I had the good fortune of attending the world premiere of The Business of Recovery last night at the Newport Beach Film Festival. You can learn more about the film and view a trailer here. http://www.thebusinessofrecovery.com
I thought the film was crafted well. Interviews with professionals and lay people were interspersed with statistical data and anecdotal stories. There were dramatic reminders of how the industry was failing people. One of the themes was how the industry clings to the 12 step model of recovery with little evidence that it’s useful for the vast majority of addicts. One of the clauses of Obamacare is that insurance won’t pay for non evidence based medical care. Recovery homes skirt this by pulling up a study that shows some benefit to their model of treatment while 20 studies will show no benefit. They can point to the one study and say they are evidence based. Surfing around the internet looking for rehab centers will disclose that many tout that they are “evidence based”. Also success rates tend to be exaggerated. Often no follow up is done of people who are discharged from their facilities.
This leads me to what I believe is the biggest deficit of the film. That is the lack of leadership of the medical establishment. The American Society of Addiction Medicine wasn’t even mentioned in the movie. A big part of the problem is that ASAM is largely in bed with the treatment industry. The film featured some physicians that were critical of the industry but they don’t represent the consensus opinion of ASAM. It’s the job of physicians to decide which treatment options are the best. They are the ones who should be weighing the academic studies and clinical trials and deciding which is best. Would you want an oncologist treating your cancer based on a 75 year old book? Unfortunately many physicians, who are being enriched by the system as it is, also cling to 12 step models.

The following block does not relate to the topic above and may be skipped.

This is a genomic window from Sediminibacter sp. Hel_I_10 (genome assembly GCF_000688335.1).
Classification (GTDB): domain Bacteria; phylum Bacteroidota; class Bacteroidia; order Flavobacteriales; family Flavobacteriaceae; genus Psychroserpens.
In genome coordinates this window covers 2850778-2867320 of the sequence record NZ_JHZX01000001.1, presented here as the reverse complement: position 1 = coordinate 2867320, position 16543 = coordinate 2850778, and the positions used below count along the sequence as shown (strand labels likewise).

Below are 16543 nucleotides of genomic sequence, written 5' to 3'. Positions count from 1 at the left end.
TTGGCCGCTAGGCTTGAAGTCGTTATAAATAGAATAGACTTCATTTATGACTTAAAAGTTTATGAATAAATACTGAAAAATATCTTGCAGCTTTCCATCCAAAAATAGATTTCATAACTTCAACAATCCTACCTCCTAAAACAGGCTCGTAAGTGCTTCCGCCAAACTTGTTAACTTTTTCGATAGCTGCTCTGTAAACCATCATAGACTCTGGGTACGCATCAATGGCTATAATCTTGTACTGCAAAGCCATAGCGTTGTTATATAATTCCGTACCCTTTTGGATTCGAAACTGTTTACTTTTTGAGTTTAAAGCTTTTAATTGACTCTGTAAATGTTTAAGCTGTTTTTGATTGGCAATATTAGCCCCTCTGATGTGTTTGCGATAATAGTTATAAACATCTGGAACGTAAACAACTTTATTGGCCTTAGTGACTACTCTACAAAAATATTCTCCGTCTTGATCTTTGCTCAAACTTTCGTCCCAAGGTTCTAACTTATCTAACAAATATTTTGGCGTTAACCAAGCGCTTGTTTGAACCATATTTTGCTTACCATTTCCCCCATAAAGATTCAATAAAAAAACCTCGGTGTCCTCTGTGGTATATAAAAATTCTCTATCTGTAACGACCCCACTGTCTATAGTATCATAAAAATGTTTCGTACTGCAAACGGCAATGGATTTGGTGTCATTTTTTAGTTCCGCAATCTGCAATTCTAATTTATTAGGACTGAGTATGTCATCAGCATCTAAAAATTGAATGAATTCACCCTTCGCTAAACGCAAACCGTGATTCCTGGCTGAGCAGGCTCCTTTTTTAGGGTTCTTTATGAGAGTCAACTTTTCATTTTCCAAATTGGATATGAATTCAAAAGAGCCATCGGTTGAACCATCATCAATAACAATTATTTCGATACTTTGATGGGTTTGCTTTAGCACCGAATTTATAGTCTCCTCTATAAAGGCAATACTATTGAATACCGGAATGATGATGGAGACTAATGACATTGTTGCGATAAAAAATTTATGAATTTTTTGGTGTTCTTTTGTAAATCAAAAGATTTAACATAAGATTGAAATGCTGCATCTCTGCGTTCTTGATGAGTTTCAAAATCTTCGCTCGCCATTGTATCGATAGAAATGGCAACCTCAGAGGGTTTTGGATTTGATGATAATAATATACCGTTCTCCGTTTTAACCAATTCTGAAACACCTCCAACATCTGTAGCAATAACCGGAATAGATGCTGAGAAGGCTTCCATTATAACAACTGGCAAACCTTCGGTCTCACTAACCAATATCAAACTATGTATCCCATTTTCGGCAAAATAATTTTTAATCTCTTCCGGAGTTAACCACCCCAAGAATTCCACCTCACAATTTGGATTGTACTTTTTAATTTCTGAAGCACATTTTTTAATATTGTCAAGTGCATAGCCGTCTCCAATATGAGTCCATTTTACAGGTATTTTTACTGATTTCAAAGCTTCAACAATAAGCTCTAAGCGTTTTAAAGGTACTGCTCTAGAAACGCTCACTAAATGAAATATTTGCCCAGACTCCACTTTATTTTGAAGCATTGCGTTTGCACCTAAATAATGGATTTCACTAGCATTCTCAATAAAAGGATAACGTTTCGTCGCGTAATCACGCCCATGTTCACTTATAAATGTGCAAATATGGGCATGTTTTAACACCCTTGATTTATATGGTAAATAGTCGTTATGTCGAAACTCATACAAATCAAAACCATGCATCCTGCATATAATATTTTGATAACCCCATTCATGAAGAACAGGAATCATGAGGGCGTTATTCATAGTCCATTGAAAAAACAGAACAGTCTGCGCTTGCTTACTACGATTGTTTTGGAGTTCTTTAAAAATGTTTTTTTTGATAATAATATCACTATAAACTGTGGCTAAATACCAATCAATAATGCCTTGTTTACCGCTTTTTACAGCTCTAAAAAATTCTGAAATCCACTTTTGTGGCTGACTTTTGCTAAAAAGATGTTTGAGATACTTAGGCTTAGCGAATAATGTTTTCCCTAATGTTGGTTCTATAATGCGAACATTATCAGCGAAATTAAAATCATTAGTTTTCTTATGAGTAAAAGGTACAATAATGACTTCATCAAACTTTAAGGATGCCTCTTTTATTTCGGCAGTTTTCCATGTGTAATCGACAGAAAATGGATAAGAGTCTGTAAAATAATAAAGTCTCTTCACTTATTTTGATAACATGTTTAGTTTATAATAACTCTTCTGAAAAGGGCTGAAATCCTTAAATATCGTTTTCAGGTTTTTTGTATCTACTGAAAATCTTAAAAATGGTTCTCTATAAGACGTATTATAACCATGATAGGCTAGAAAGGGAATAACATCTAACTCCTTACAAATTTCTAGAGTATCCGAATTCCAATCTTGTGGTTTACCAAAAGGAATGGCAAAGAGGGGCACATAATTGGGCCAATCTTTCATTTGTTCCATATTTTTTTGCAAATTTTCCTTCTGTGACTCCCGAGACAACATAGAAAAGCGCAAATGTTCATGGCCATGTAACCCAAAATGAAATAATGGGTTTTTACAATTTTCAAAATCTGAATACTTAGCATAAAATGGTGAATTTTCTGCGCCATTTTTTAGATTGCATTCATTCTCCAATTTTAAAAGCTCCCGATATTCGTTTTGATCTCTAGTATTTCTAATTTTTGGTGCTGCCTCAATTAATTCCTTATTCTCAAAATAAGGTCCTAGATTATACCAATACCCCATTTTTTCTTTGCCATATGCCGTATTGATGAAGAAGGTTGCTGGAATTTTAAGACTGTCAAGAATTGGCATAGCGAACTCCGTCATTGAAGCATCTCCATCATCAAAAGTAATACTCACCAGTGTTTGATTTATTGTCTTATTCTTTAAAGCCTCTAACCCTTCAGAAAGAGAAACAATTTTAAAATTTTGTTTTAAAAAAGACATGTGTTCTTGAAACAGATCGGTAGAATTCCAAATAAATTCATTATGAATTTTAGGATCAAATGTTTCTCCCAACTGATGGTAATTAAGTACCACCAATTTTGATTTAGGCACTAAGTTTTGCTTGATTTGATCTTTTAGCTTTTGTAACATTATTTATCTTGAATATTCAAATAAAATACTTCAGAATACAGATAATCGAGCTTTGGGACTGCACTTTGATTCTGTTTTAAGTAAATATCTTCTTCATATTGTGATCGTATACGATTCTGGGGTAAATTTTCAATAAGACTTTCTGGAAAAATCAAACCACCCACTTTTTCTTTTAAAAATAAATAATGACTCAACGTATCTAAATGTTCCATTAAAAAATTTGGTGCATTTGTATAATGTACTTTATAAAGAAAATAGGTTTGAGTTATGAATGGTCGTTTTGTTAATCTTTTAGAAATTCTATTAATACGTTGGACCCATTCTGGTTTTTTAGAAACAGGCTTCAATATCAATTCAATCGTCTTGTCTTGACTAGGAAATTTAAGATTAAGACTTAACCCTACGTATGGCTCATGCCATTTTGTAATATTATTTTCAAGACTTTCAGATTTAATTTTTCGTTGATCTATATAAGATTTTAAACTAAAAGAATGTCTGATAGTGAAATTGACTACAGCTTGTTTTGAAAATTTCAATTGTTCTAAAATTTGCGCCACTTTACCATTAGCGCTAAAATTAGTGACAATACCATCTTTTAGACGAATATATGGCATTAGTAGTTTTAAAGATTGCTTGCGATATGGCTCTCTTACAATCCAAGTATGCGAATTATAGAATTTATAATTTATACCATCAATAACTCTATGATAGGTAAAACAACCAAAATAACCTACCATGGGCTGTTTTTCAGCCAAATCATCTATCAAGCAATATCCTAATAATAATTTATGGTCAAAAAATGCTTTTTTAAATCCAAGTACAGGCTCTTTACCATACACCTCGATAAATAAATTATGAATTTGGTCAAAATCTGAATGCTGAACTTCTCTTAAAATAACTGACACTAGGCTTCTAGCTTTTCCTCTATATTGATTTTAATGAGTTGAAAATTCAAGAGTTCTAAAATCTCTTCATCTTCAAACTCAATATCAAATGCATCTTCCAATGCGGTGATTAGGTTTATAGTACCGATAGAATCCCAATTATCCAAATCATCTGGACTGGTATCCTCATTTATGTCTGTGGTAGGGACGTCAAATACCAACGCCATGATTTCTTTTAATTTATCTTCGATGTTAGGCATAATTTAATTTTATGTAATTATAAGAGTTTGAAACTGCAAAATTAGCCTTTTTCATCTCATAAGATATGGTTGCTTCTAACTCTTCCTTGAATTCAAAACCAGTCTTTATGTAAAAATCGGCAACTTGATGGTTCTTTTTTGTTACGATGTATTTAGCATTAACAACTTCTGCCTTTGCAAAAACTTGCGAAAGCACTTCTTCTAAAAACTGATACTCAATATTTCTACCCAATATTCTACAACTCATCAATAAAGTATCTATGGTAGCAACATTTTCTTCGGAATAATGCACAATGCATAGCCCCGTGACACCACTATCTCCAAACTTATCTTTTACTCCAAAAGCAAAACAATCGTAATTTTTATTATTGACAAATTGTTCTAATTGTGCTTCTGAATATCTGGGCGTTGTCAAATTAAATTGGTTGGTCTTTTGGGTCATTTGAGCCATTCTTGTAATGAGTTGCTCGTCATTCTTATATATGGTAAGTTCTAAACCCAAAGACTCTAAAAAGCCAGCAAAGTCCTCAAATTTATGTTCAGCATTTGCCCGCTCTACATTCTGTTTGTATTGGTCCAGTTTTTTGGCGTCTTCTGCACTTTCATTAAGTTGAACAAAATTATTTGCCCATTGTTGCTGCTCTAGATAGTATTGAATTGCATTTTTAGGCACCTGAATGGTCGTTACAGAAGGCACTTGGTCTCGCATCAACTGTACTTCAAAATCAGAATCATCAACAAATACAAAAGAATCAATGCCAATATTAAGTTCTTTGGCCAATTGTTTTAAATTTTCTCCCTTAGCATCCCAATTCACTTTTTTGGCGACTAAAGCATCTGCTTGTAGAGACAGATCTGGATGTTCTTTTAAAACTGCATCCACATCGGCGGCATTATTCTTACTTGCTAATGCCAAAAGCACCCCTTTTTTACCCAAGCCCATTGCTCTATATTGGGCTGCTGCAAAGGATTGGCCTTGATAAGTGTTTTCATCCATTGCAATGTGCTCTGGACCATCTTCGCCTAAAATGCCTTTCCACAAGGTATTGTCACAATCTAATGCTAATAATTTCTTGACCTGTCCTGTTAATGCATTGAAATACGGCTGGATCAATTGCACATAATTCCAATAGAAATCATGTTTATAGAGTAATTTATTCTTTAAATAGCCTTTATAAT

As hard as the film was on treatment centers it was even harder on sober living homes. Sober Living homes basically have no standards. Some interviewees described them an party homes. The mother of one of the people in the movie who overdosed in a sober living home was in the audience last night.
I think the take home message for the film is let the buyer beware. If you got the cash, treatment centers will prey on your fears for yourself or for your loved ones. They will exaggerate their success rates. They will have counselors with little more training other than them being sober themselves. One of the interviewees complained that part of his treatment was to pet horses. Ask a lot of questions up front because they want cash up front. If you don’t like the treatment you won’t get a refund.